1.  General Requirements
    1.  A ground-fault circuit-interrupter (GFCI) is a protective device that compares the amount of current going into electrical equipment with the amount of current returning from the equipment and if a targeted deviation (0.005 amperes) is exceeded, the circuit is quickly broken, often within as little as 25 milliseconds.
    2. The GFCI, however, does not protect from line-to-line contact hazards—such as a worker holding two “hot” wires or a hot and a neutral wire in each hand. It protects against the most common form of electrical shock hazard—the ground fault, and protects against fires, overheating, and destruction of insulation on wiring.
    3.  Testing GFCI’s
      1.  All GFCI plug-in adapters, attachable plugs and extension cords must be tested each day before being used. GFCI’s may be tested, by pushing in the test button, then check for external defects, such as deformed or missing pins or insulation damage, and for indications of possible internal damage.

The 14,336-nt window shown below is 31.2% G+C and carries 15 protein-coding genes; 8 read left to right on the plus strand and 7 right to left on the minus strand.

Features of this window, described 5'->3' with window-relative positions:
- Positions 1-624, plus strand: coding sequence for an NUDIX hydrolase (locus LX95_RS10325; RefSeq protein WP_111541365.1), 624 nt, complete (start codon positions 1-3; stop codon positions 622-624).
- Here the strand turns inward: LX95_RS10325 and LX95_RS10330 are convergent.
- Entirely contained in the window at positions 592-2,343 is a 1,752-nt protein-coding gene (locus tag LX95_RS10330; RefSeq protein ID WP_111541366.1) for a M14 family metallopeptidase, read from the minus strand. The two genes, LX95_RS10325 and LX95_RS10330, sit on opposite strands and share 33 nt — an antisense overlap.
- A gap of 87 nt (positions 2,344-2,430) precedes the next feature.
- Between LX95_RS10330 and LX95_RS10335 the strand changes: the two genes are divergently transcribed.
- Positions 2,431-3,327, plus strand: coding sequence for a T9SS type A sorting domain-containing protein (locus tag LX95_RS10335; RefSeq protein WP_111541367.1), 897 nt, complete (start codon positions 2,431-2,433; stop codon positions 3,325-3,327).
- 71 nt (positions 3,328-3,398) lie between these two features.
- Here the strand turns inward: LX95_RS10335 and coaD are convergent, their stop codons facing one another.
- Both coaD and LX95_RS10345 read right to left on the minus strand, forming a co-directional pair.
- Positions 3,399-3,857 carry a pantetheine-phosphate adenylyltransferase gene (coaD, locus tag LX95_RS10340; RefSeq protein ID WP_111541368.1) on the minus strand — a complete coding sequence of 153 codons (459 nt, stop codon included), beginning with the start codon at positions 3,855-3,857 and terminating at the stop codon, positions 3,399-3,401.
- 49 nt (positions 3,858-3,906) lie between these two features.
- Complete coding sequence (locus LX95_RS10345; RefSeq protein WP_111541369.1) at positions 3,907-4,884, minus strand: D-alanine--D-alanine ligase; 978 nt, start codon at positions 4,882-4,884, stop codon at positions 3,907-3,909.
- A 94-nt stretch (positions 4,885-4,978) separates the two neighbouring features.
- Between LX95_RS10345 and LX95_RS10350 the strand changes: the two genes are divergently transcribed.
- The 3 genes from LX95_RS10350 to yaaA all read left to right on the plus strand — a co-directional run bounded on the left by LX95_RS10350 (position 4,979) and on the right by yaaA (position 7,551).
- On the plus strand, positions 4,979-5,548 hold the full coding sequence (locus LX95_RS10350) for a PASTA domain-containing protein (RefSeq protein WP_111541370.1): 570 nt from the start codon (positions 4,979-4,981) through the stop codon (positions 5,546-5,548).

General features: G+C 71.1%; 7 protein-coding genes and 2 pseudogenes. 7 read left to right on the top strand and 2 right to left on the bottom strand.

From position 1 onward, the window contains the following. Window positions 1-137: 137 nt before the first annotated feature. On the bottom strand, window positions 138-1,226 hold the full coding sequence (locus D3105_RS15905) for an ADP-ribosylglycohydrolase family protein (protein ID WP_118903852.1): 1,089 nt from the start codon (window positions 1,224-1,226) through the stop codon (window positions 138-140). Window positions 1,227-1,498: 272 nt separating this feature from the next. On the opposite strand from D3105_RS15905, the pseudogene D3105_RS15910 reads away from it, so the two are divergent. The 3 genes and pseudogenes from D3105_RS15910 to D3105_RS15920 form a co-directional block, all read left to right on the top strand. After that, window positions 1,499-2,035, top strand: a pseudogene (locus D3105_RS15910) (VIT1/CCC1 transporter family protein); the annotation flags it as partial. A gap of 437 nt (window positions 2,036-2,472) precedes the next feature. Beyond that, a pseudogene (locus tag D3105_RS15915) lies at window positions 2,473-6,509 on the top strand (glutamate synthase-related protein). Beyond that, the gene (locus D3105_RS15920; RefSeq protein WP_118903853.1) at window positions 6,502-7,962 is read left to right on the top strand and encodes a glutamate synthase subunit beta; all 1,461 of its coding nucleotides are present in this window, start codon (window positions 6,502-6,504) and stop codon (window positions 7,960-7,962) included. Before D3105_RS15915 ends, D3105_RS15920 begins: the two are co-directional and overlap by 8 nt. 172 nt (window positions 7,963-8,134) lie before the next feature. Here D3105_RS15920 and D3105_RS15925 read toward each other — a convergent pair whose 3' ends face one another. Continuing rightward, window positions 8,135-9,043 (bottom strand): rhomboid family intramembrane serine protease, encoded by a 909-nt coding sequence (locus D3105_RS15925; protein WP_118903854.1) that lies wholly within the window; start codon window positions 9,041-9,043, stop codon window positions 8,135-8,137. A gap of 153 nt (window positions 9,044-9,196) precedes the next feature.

2. To test the GFCI, plug some sort of corded light into the GFCI. Once everything is plugged in, press RESET to prepare the GFCI for testing. Turn the light on and verify everything is working properly. Next press the TEST button on the GFCI and the light should turn off. Press the RESET button and the light should turn back on.
        1.  If the light never turns off, the GFCI should be tagged out and returned to the shop.
    4. Any GFCI’s that would not trip the test button or that is found damaged or defective shall not be used and must be tagged with a “Danger Unsafe Do Not Use” tag and turned into the shop.
    5. All corded equipment needs to be used with a GFCI
      1. If a piece of equipment trips a GFCI, it must be tagged with a “Danger Unsafe Do Not Use” tag and turned into the shop.
    6.  GFCI’s can be installed permanently (i.e. GFCI receptacle) or used temporarily to protect workers while performing certain tasks.